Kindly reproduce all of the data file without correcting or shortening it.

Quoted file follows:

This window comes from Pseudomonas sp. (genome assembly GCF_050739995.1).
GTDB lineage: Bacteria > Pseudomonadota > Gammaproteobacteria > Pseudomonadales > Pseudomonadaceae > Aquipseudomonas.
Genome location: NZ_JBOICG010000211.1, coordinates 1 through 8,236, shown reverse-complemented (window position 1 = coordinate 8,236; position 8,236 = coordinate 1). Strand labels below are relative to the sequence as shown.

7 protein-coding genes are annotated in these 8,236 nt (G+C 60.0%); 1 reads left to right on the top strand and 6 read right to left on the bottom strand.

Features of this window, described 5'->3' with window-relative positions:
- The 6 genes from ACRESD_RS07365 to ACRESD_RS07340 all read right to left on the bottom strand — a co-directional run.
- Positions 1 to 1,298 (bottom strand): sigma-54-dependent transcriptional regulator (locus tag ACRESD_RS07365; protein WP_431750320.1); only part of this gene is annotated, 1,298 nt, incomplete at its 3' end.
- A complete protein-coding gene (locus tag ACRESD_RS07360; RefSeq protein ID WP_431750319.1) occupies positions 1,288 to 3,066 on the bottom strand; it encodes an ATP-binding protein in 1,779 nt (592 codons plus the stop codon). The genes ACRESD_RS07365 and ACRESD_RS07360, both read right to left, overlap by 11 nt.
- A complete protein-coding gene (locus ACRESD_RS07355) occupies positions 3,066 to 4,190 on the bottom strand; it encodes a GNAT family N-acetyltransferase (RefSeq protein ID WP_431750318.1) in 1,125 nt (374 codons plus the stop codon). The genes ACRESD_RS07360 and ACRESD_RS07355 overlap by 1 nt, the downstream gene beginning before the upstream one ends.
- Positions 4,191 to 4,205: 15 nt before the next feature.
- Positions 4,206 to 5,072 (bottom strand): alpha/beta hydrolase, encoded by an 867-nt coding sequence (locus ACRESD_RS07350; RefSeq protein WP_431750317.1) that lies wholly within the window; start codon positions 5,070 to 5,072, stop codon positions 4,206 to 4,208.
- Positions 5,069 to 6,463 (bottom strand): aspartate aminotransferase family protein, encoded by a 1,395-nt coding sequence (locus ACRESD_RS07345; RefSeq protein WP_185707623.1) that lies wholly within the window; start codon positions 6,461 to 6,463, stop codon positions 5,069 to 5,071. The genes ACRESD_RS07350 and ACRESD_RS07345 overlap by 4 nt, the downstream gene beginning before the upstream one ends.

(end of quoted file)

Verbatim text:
This window comes from Pseudomonas sp. (genome assembly GCF_050739995.1).
GTDB lineage: Bacteria > Pseudomonadota > Gammaproteobacteria > Pseudomonadales > Pseudomonadaceae > Aquipseudomonas.
Genome location: NZ_JBOICG010000211.1, coordinates 1 through 8,236, shown reverse-complemented (window position 1 = coordinate 8,236; position 8,236 = coordinate 1). Strand labels below are relative to the sequence as shown.

7 protein-coding genes are annotated in these 8,236 nt (G+C 60.0%); 1 reads left to right on the top strand and 6 read right to left on the bottom strand.

Features of this window, described 5'->3' with window-relative positions:
- The 6 genes from ACRESD_RS07365 to ACRESD_RS07340 all read right to left on the bottom strand — a co-directional run.
- Positions 1 to 1,298 (bottom strand): sigma-54-dependent transcriptional regulator (locus tag ACRESD_RS07365; protein WP_431750320.1); only part of this gene is annotated, 1,298 nt, incomplete at its 3' end.
- A complete protein-coding gene (locus tag ACRESD_RS07360; RefSeq protein ID WP_431750319.1) occupies positions 1,288 to 3,066 on the bottom strand; it encodes an ATP-binding protein in 1,779 nt (592 codons plus the stop codon). The genes ACRESD_RS07365 and ACRESD_RS07360, both read right to left, overlap by 11 nt.
- A complete protein-coding gene (locus ACRESD_RS07355) occupies positions 3,066 to 4,190 on the bottom strand; it encodes a GNAT family N-acetyltransferase (RefSeq protein ID WP_431750318.1) in 1,125 nt (374 codons plus the stop codon). The genes ACRESD_RS07360 and ACRESD_RS07355 overlap by 1 nt, the downstream gene beginning before the upstream one ends.
- Positions 4,191 to 4,205: 15 nt before the next feature.
- Positions 4,206 to 5,072 (bottom strand): alpha/beta hydrolase, encoded by an 867-nt coding sequence (locus ACRESD_RS07350; RefSeq protein WP_431750317.1) that lies wholly within the window; start codon positions 5,070 to 5,072, stop codon positions 4,206 to 4,208.
- Positions 5,069 to 6,463 (bottom strand): aspartate aminotransferase family protein, encoded by a 1,395-nt coding sequence (locus ACRESD_RS07345; RefSeq protein WP_185707623.1) that lies wholly within the window; start codon positions 6,461 to 6,463, stop codon positions 5,069 to 5,071. The genes ACRESD_RS07350 and ACRESD_RS07345 overlap by 4 nt, the downstream gene beginning before the upstream one ends.